Newspaper account of Weldon's manifestoWhelden believed that his education at Dartmouth under President Hopkins contributed to his desire to take action. In his class letter, he continued:
Hoppy told us in ’16 when he took over that his thesis of the liberal college was to teach young men how to think and not what. … If we as people don’t damn soon cut out the fol-de-rol, flim-flam and bluff we are perpetrating at this moment, and really get down to the task of leading this tired old world or ours into the ways of peace by carrying out into the world the heritage that is ours as a nation of freeman under law, then the next war which is too far away, will wind up our life, and Dartmouth College, its Alumni Fund and its endowment won’t be worth a damn, and there won’t be any more reunions, because there won’t be anyway of getting there except in foot or canoe, the way old Eleazar got there and maybe we’d all be a helluva lot happier if that was the case anyway.
I do not know if Whelden was ever called upon by Senator Connally to speak in Washington. However, if you would like to read his plan, come to Special Collections and ask for MS-157.

Friday, January 10, 2020

Exhibit: "The Ties that Bind: Slavery and Dartmouth"

Eleazar Wheelock came to Hanover and carved a place for Dartmouth College out the wilderness, or so the story goes. Often overlooked in that account is the significance of slavery in the founding and the first century of the college. In an exhibit at the Dartmouth Library's Rauner Special Collections Library in Webster Hall, the students in Professor Deborah King’s Sociology 79.08 class, "Lest We Forget: History, Collective Memory and Slavery at Dartmouth," explore the role played by the enslaved people of its first two presidents, and the College and Hanover as a site for the intellectual, moral and political debates surrounding slavery.

The exhibit is on display in the Class of 1965 Galleries at Rauner Library in Webster Hall from November 15th, 2019, through March 13th, 2020. To learn more, visit the exhibit website.

Tuesday, January 7, 2020

Hitting below the Belt

Front of letter to selectmenWe were digging though the Hanover Town Records for documents pertaining to the poor farm for a class next week on poverty in the 19th century. There was not a Federal safety net, and not much on the state level, so individual towns and counties ran poor farms for the indigent. We have file after file of sobering affidavits and letters documenting the plight of the poor.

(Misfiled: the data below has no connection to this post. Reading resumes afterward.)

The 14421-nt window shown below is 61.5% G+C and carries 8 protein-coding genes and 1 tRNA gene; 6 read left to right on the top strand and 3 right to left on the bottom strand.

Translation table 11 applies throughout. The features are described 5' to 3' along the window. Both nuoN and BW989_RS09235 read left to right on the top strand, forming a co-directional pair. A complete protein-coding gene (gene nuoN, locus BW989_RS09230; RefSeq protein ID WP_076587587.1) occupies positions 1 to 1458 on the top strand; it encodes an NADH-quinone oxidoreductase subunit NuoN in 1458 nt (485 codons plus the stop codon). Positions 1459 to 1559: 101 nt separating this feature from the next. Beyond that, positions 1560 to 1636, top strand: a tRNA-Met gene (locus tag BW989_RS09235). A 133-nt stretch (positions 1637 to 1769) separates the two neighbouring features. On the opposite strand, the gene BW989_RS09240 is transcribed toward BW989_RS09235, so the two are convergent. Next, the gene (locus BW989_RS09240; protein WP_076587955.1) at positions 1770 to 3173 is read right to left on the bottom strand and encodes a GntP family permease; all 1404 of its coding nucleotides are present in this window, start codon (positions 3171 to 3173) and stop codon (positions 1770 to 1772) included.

Back of letter to selectmen
One jumped out at us because of the rhetoric it employed. In 1860, the aged Mrs. Hastings sought relief due to some unfortunate event in her life: her son only alluded to it in a letter by saying "I need not ever name the cause of her unhappyness." She desperately wanted to stay out off of the poor farm, but no one in her family had the means to keep her and the Selectmen of Hanover seemed to have little pity for her case. There are several letters back and forth between the town and her son and her grandson. The family offered to take her into the grandson's home if only the town would pay thirty cents a day for her board. The town repeatedly denied the request, and her grandson finally resorted to saying that sending her to the poor farm would be tantamount to one of the worst horrors of slavery: he said his reason for writing was "to relieve the feelings of an aged woman lame and infirm for what to her is like separating the families of the black slave."

Damn, that is harsh, especially directed at northern government officials just before the start of the Civil War, but it points to the treatment of the poor in the 19th century when poverty warranted the removal of individuals to the poor farm, and often the separation of children from their parents.

To see the letters, and many other similar stories, ask for DH-1, Boxes 10799 and 10801.